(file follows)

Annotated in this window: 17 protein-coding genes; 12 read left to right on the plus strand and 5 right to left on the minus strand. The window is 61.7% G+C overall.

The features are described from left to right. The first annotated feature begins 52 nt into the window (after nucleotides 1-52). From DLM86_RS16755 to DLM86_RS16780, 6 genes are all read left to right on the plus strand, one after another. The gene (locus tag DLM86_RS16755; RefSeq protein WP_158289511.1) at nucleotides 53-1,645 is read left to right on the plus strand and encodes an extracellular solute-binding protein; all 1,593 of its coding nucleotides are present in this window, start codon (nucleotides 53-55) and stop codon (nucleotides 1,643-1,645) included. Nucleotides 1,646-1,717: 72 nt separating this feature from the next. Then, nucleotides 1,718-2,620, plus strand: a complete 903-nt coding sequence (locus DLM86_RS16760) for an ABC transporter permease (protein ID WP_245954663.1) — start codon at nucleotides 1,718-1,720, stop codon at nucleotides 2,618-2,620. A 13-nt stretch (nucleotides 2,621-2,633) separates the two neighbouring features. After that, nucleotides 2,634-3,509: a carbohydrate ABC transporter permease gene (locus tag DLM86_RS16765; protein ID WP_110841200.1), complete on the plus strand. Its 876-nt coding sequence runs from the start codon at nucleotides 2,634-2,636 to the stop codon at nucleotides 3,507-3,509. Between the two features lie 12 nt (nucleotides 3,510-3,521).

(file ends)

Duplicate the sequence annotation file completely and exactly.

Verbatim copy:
Annotated in this window: 17 protein-coding genes; 12 read left to right on the plus strand and 5 right to left on the minus strand. The window is 61.7% G+C overall.

The features are described from left to right. The first annotated feature begins 52 nt into the window (after nucleotides 1-52). From DLM86_RS16755 to DLM86_RS16780, 6 genes are all read left to right on the plus strand, one after another. The gene (locus tag DLM86_RS16755; RefSeq protein WP_158289511.1) at nucleotides 53-1,645 is read left to right on the plus strand and encodes an extracellular solute-binding protein; all 1,593 of its coding nucleotides are present in this window, start codon (nucleotides 53-55) and stop codon (nucleotides 1,643-1,645) included. Nucleotides 1,646-1,717: 72 nt separating this feature from the next. Then, nucleotides 1,718-2,620, plus strand: a complete 903-nt coding sequence (locus DLM86_RS16760) for an ABC transporter permease (protein ID WP_245954663.1) — start codon at nucleotides 1,718-1,720, stop codon at nucleotides 2,618-2,620. A 13-nt stretch (nucleotides 2,621-2,633) separates the two neighbouring features. After that, nucleotides 2,634-3,509: a carbohydrate ABC transporter permease gene (locus tag DLM86_RS16765; protein ID WP_110841200.1), complete on the plus strand. Its 876-nt coding sequence runs from the start codon at nucleotides 2,634-2,636 to the stop codon at nucleotides 3,507-3,509. Between the two features lie 12 nt (nucleotides 3,510-3,521).